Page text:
Based on the PDE2 crystal structure 11 residues were proposed to be involved in cyclic nucleotide binding [18], but comparison to the cAMP binding GAF domain of the Anabaena adenylate cyclase shows that these residues may only be strictly conserved in mammals. Further complicating our analysis is the fact that GAF domains are known to bind other small molecules such as 2-oxoglutarate, formate and bilins [24-26]. GAF domains form a structural scaffold which can be utilized to bind several possible small molecules depending on the functional groups on that scaffold. Therefore, their role in cyclic nucleotide signalling must be verified by biochemical means rather than strictly by sequence analysis. Our analysis indicated that in plants there are two types of proteins which contain GAF domains. These are the phytochrome proteins and the ethylene receptor proteins.

Phytochromes

Phytochromes are light sensing signal transduction molecules which function to control several aspects of plant biology. Interestingly phytochromes were found to function upstream of cyclic nucleotides in their signal transduction pathways since their functions can be mimicked by cGMP and calcium in phytochrome knockout cells [27-29]. The light sensing portion of the phytochrome molecule is a covalently linked bilin molecule which is known to be bound by the GAF domain. Therefore it is unlikely that the GAF domain of the phytochrome is also able to bind cyclic nucleotides directly, although it is clear that cyclic nucleotides are somehow involved in this signalling pathway.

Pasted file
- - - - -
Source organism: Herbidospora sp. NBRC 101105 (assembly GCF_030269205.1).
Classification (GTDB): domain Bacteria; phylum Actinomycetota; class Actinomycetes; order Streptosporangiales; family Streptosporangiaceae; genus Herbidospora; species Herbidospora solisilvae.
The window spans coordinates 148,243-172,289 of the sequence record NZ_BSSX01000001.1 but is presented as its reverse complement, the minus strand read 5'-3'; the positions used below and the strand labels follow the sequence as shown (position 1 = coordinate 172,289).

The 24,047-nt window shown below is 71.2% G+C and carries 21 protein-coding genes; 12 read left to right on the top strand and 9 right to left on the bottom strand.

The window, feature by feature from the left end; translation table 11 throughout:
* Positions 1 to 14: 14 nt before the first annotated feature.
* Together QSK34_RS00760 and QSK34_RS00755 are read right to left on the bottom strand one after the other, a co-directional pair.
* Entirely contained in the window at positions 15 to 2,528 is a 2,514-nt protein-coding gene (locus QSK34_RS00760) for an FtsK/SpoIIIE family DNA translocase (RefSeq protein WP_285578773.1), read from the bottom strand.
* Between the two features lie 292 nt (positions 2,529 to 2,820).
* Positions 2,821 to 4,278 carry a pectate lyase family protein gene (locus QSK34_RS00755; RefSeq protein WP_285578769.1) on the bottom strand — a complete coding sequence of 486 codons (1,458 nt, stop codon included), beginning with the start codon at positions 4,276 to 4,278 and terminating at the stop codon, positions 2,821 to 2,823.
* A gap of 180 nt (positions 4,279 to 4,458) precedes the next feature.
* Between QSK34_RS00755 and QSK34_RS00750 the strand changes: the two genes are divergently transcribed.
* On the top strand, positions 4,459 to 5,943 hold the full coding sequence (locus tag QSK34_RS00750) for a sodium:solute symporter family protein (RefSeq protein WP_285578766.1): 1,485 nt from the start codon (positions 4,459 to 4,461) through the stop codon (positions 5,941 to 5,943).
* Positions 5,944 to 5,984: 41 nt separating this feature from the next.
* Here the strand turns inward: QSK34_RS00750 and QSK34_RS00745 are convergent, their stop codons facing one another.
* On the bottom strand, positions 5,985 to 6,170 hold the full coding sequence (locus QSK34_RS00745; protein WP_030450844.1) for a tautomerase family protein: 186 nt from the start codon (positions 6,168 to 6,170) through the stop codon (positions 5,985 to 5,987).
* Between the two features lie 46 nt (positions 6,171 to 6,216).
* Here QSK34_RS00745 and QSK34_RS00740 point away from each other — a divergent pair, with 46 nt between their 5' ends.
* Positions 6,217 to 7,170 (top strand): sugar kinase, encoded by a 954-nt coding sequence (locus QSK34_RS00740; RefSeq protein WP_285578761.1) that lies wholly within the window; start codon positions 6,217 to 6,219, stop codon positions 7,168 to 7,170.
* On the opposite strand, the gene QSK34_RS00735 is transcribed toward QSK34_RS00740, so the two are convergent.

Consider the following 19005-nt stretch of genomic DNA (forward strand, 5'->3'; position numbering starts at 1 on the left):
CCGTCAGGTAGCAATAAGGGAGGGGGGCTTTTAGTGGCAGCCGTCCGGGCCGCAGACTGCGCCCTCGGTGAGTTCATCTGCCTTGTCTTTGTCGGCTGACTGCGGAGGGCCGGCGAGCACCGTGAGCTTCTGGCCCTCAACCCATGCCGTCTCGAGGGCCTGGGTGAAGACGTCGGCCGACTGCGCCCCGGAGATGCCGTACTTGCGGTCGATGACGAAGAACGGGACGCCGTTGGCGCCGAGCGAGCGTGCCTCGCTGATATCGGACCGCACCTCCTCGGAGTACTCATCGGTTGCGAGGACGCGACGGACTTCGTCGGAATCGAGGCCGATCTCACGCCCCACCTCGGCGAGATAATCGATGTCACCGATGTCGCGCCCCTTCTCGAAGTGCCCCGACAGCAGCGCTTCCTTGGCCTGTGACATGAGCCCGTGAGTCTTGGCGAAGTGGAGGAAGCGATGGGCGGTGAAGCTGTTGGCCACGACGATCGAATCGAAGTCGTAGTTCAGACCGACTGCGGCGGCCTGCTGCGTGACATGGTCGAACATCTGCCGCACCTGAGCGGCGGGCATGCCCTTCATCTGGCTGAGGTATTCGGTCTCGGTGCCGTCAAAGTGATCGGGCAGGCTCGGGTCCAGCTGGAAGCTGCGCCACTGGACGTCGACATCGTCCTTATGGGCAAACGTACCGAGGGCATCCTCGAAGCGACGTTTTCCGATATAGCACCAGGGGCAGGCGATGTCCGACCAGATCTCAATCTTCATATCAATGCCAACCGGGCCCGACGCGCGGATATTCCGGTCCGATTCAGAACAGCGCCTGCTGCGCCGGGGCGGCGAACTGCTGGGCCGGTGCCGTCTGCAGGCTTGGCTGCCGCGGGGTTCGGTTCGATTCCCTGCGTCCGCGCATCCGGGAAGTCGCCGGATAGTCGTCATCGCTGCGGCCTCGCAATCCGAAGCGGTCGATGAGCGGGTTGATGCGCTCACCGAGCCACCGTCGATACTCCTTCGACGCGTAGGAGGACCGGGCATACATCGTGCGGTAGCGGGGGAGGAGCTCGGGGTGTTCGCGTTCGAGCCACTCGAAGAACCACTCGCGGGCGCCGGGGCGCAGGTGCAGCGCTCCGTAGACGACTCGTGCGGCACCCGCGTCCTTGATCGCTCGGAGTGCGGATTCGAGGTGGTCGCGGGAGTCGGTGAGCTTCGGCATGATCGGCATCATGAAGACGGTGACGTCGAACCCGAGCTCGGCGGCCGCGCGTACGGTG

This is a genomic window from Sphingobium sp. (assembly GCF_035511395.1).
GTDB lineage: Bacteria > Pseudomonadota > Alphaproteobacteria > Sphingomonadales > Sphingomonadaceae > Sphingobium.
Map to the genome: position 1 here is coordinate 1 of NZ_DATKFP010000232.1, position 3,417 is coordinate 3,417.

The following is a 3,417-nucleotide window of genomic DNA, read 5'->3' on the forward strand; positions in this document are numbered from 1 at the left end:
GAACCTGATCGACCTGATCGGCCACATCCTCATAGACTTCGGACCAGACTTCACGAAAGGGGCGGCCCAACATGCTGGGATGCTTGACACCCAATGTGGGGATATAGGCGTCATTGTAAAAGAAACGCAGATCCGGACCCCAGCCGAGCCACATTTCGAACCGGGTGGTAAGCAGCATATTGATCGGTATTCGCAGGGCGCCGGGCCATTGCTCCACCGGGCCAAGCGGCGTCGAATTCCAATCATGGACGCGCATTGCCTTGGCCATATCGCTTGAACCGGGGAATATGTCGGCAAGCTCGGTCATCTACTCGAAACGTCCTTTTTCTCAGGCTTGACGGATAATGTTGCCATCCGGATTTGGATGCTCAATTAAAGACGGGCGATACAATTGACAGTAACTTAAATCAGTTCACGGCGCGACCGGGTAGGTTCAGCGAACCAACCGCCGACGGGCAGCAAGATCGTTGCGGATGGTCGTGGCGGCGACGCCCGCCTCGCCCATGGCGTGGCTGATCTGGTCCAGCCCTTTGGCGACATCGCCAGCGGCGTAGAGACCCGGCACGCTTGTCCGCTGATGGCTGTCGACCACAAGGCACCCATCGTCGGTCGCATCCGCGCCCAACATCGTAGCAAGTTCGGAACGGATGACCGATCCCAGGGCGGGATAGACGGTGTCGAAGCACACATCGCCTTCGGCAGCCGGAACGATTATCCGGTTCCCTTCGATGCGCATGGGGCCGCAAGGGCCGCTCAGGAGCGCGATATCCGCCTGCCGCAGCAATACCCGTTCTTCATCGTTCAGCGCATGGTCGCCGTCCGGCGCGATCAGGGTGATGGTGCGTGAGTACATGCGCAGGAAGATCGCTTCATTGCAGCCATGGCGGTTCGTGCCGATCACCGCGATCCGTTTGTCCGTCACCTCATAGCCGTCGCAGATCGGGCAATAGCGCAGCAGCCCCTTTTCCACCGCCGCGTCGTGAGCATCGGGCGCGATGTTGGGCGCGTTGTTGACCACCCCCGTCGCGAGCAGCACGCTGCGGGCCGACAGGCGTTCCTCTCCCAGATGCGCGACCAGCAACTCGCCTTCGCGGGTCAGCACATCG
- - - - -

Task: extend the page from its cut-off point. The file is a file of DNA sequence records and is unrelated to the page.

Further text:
Ethylene receptors

Ethylene responses have been documented for nearly a century in plants. This gaseous hormone is involved in many aspects of plant physiology, including fruit ripening, organ development, germination, seedling growth, flowering and response to challenges such as pathogens and stress [30]. There are five putative ethylene receptor isoforms in both Arabidopsis and rice as determined by genome sequencing [31]. All known ethylene receptors contain a GAF domain in a cytoplasmic region amino-terminal to the kinase domain. It has been speculated that this domain may be involved in cyclic nucleotide signalling but examination of heterologously expressed, functional ETR1 [Swiss-Prot: P49333] showed no detectable cyclic nucleotide binding (G. E. Schaller, personal communication). There are other ethylene receptors which have GAF domains and which to our knowledge have not been tested for cNMP binding, however, to date there is no evidence of cNMP regulation of ethylene receptors. Currently the function and ligands of the GAF domain in ethylene receptors is unknown.